Importance of Flood Flows to the Productivity of Dryland Rivers and Their Floodplains
Prof P.M. Davies, Prof S. E. Bunn and Ms F. Balcombe
Environment Australia, 2003
Primary Production on the Floodplain
Floodplain inundation is a highly episodic, unpredictable feature of the hydrology of many arid zone rivers. During floods, water inundates vast areas of the landscape and consequently has the potential to 'switch on' substantial algal growth (Figure 2). To quantify this algal growth primary production on the floodplain was quantified in the open water and on the inundated soils. This was done using perspex metabolism chambers to measure in-situ rates of respiration (carbon consumption) and of primary production (growth of algal carbon). Initially high rates of benthic respiration (R24;24 hour rates of ecosystem-level carbon consumption) were recorded (mean=284 mg.C.m-2day-1) presumably a response to elevated bacterial activity on the newly-inundated, nutrient-enriched soils. During this period, rates of benthic gross primary production (GPP; gross primary production = growth of carbon over 24 hours) were very low (mean=16 mg.C.m-2day-1).
With increasing duration of the flood, benthic primary productivity became more important. After two weeks inundation rates of mean GPP increased to 1366 (mg.C.m-2day-1). Similarly rates of benthic respiration increased to 696 mg.C.m-2day-1. Initially, there was little relationship between GPP and R24 (r=-0.1) and mid-flood (r=0.28). However there was a significant coupling between GPP and R24 at the later stages of the flood (r=0.94, p
The rates of open water GPP have been expressed as per m2. We believe almost all the phytoplankton productivity takes place near the surface of the water. Therefore we have expressed open water production per area rather than per volume. Again, we consider the measured rates to underestimate total rates as it was difficult to measure GPP in the surface water without including water from further down in the water column.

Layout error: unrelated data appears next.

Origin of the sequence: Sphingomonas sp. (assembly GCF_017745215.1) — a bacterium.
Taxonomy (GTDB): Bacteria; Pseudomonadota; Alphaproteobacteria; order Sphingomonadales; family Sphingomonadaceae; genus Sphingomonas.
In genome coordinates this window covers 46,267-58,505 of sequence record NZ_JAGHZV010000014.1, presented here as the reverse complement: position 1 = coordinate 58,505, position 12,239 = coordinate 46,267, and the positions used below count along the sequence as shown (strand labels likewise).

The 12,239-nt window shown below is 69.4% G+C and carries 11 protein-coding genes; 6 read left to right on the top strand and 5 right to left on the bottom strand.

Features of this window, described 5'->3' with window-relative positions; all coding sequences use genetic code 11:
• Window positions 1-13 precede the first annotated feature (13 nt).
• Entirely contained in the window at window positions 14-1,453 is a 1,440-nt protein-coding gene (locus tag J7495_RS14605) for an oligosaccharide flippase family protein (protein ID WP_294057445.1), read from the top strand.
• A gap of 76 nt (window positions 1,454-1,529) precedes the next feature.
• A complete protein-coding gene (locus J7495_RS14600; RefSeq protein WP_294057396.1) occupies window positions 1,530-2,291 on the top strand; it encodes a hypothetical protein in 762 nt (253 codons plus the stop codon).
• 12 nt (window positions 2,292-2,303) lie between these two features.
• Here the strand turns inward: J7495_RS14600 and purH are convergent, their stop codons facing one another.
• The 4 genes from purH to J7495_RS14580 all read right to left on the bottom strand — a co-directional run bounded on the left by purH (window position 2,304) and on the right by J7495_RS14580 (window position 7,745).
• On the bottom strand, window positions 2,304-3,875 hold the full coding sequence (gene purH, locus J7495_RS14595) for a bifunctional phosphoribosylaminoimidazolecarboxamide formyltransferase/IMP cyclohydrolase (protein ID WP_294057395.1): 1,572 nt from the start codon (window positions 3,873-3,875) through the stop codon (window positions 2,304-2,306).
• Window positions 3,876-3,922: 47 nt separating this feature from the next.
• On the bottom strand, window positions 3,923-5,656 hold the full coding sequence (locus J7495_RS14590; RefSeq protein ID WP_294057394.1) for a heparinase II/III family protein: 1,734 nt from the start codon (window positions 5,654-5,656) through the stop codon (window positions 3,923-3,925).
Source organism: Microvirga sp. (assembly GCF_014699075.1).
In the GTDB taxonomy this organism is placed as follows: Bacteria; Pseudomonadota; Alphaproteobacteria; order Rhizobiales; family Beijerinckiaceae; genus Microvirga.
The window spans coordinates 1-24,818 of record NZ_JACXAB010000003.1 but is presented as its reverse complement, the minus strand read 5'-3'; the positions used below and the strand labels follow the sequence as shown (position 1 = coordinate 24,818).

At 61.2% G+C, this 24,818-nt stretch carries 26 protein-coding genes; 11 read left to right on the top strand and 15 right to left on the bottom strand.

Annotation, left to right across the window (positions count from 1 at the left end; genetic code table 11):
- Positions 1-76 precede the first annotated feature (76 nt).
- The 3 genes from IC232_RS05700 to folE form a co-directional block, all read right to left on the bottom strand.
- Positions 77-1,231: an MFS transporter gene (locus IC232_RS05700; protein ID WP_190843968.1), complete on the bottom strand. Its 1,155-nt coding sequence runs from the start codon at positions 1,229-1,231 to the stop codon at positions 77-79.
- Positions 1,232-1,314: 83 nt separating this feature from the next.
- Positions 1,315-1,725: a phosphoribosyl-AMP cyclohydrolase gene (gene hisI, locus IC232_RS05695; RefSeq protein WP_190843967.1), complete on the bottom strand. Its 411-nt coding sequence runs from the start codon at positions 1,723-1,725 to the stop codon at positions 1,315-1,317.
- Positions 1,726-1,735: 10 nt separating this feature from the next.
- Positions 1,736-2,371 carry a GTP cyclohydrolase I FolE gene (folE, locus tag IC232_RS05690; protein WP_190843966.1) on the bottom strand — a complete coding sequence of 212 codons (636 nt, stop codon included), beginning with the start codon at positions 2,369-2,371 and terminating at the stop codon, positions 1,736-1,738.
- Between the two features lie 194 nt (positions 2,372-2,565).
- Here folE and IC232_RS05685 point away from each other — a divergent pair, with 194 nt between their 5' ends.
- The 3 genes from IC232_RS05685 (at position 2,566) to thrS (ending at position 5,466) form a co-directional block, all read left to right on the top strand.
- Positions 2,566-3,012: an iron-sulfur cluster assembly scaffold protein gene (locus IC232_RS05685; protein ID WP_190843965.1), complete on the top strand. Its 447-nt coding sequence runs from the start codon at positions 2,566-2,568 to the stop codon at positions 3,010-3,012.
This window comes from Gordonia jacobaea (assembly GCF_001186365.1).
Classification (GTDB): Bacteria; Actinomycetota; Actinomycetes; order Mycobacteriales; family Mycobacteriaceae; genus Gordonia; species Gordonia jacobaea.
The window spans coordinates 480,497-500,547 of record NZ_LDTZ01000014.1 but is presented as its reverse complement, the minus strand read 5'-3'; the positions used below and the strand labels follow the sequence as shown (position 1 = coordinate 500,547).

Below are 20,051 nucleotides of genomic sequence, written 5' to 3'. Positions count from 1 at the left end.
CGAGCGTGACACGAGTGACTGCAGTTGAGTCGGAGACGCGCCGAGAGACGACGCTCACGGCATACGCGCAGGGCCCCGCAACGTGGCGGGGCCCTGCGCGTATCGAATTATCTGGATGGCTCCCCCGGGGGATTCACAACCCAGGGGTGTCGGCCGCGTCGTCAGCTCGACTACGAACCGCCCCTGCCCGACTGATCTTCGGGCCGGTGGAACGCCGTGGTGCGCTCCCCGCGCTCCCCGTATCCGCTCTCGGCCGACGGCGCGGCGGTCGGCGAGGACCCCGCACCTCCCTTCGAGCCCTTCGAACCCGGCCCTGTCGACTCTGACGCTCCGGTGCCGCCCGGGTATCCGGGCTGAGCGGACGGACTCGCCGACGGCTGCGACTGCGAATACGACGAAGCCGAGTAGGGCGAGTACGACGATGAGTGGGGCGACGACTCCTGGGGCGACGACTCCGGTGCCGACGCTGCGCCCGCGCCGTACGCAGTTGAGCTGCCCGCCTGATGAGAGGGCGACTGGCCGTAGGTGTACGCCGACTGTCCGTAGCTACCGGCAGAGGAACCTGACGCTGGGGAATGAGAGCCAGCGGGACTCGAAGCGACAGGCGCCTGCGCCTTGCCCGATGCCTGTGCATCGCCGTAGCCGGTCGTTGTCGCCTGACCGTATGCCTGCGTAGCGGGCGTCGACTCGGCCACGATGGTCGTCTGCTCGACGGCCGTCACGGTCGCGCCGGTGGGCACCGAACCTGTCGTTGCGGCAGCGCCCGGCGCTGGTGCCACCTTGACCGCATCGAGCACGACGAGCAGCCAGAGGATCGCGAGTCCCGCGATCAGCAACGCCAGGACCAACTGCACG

Figure 2: Newly inundated flood in Copper Creek near Currareva. The photo shows area of high ground (often ancient dunes) which are a refuge to terrestrial fauna during floods.
The areal extent of waterholes during the dry and landscape inundated during the 2000 flood, in the upper and mid-regions of Cooper Creek, were mapped using satellite imagery and GIS. This mapping enabled an accurate and detailed assessment to be made of the areal extent of 'wetted area' (Figures 3 and 4).
The waters on the inundated floodplain were enriched with nutrients. The high concentrations were associated with suspended particulates in the water column. These nutrients contributed to stimulating the enormous plankton growth observed on the floodplain during the initial phase of the flood. Flood waters were the most likely means for deposition and exchange of nutrients to newly inundated soils. Floating mats of cyanobacteria were observed at several sites. Cyanobacteria are generally able to fix atmospheric nitrogen.
Cooper Creek floodwaters 2000
The nitrogen (N2) fixation rates of micro-organisms in sediment were measured at some inundated floodplain sites and surface water samples (Figure 5). The acetylene reduction method was employed with the reduction of acetylene to ethylene used to measure nitrogenase activity. The rate of acetylene reduction was then used to estimate natural rates of N2 fixation. There was no measurable N2 fixation at any site. However, floating mats of cyanobacteria were nitrogen fixers.
Measuring nitrogen fixation in sediments.
Rates of primary production following floodplain inundation are shown for the benthos (Figure 6a) and water column (Figure 6b). The estimates are most likely conservative and will be refined by further breakdown of the inundated area into specific productivity zones. Some areas were 'hot spots' of production e.g. Jundah, while in other areas waters were too deep to allow substantial benthic productivity e.g. waterholes.